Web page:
Protesters rally both for and against health care

March 20, 2010 12:11:32 AM PDT
A noisy protest over health care reform in Pleasanton briefly shut down the on and off ramps to Interstate 580 at Foothill Road Friday afternoon.

It surprised even police when about 200 people showed up to protest the health care bill. That sparked a counter protest with another 100 people turning out to show their support for the bill.

The protest started outside the office of Rep. Jerry McNerney, D-Pleasanton, and moved to the freeway overpass.

The demonstrators were making their case for and against the historic health care reform bill lawmakers will vote on this weekend. It was going to be a Tea Party rally against the health care legislation but it became a joint rally with opponents and supporters of the health care bill. Both sides were hoping to influence McNerney's vote.

It started with a couple of hundred conservative opponents of the bill.

"The problem with health care right now is the government," one said.

But they were quickly joined by about 150 more liberal supporters of the health care legislation.

"I think health care is a very important issue, it saves jobs, it saves American lives," one said.

McNerney's staff has been unable to handle all the calls. Friday, he told the Democratic leadership he is leaning towards voting "yes."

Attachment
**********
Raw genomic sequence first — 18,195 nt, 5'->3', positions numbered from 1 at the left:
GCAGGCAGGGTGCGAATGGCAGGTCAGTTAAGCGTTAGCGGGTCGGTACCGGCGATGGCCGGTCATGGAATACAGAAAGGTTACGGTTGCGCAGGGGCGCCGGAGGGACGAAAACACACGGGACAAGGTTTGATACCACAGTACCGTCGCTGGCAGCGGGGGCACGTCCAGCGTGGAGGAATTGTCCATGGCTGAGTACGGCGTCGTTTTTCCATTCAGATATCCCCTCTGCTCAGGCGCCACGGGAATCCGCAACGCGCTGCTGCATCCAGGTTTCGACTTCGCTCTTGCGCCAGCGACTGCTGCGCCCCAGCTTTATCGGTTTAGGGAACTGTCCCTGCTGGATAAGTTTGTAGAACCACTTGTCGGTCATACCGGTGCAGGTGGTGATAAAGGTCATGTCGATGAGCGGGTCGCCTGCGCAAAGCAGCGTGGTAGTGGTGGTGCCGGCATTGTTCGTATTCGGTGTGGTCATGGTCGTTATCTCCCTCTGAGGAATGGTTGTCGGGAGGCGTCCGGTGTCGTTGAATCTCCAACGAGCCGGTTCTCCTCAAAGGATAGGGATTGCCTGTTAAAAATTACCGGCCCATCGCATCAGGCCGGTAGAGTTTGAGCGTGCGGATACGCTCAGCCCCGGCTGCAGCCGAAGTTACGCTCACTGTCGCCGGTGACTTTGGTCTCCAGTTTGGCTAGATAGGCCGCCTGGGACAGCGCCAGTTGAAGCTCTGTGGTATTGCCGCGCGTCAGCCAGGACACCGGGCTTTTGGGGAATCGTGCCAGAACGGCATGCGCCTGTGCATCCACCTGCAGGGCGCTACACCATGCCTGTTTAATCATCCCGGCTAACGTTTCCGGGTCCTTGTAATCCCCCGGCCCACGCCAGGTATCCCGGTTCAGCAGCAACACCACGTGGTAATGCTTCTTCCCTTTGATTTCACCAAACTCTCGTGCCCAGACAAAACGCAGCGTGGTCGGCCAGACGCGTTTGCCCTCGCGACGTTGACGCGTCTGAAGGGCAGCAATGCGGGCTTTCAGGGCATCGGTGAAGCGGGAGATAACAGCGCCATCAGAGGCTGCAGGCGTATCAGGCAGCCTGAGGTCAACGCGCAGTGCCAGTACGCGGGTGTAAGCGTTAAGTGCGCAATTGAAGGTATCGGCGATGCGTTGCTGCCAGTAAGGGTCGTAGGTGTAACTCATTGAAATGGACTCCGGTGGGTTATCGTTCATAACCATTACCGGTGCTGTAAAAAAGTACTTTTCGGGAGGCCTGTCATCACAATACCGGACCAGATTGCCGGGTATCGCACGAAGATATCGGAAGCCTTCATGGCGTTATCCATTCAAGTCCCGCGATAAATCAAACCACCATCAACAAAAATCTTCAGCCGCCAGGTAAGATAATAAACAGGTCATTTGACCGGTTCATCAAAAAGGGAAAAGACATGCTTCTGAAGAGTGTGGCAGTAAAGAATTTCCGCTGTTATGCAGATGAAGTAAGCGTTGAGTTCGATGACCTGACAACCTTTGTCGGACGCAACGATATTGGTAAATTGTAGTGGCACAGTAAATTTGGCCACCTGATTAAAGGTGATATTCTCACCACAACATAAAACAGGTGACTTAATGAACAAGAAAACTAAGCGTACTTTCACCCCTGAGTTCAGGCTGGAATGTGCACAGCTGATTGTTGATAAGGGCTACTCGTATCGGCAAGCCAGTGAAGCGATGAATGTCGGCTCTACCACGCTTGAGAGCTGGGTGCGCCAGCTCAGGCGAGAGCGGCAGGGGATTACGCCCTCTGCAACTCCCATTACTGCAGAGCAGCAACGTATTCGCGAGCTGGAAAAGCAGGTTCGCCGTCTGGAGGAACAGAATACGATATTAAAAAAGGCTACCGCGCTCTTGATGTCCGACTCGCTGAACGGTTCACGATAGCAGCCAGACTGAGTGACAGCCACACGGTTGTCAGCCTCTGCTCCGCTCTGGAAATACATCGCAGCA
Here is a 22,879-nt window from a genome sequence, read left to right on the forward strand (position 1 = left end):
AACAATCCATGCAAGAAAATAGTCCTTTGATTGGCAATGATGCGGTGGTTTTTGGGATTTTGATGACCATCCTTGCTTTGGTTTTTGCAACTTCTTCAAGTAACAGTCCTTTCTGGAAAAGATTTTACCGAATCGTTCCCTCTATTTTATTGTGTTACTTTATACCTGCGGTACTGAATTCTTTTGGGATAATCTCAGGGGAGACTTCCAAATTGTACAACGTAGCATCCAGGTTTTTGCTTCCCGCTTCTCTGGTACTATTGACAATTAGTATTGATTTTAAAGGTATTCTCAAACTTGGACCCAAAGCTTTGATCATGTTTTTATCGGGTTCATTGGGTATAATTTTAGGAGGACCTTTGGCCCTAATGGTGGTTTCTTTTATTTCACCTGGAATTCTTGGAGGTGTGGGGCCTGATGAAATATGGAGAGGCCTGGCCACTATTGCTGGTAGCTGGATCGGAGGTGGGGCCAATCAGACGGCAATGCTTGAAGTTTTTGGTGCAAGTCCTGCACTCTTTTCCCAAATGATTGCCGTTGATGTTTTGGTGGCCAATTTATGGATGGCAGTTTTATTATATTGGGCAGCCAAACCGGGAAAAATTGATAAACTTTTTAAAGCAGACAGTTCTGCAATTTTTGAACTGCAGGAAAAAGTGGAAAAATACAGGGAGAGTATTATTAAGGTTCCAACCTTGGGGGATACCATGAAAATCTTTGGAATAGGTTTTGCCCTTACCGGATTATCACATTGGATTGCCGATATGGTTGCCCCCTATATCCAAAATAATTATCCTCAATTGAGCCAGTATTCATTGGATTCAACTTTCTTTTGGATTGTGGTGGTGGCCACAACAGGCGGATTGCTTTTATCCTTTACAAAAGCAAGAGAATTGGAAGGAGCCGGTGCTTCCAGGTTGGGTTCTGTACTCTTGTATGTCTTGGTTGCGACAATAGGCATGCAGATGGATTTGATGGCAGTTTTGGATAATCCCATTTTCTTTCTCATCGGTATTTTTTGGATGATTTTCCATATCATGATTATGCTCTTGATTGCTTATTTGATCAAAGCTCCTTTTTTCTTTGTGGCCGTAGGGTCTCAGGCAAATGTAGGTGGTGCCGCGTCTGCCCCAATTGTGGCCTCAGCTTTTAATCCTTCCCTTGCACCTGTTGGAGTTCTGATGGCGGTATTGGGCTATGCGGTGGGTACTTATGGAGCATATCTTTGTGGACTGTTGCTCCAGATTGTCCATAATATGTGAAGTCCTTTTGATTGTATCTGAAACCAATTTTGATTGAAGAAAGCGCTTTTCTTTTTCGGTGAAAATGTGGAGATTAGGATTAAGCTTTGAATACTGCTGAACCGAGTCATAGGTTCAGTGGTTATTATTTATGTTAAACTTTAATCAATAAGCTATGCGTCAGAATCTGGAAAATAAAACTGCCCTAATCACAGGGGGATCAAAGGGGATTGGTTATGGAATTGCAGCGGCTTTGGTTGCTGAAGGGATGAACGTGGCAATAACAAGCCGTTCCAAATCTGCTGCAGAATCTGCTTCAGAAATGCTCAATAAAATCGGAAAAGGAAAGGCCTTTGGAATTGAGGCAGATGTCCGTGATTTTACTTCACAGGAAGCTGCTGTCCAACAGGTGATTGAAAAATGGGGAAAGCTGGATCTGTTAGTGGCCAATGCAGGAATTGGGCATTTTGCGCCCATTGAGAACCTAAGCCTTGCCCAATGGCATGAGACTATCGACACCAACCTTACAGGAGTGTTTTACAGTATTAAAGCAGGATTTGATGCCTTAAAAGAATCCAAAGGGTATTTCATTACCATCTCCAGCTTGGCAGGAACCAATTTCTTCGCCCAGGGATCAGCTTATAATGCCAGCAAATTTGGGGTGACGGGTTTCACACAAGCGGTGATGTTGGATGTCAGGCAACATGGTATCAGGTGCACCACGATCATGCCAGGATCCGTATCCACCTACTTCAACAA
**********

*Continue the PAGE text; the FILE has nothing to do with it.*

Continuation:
Speaker of the House Nancy Pelosi, D-San Francisco, was beaming at Friday afternoon's press conference.

"I'm very excited about the momentum that is developing around the bill," she said.

In Northern Virginia, President Obama sounded like it is a done deal.

"We are at the point where we are going to do something historic this weekend; that's what this healthcare vote is all about," he said.

Republicans are admitting they do not have the votes to stop it.

"The American people do not want any part of this and if anyone thinks the American people are going to forget this vote, just watch," House Minority Leader Rep. John Boehner, R-Ohio, said.

Congressman McNerney's spokesperson told ABC7 he plans to read the entire bill over the weekend and weigh what his constituents have told him before making up his mind.


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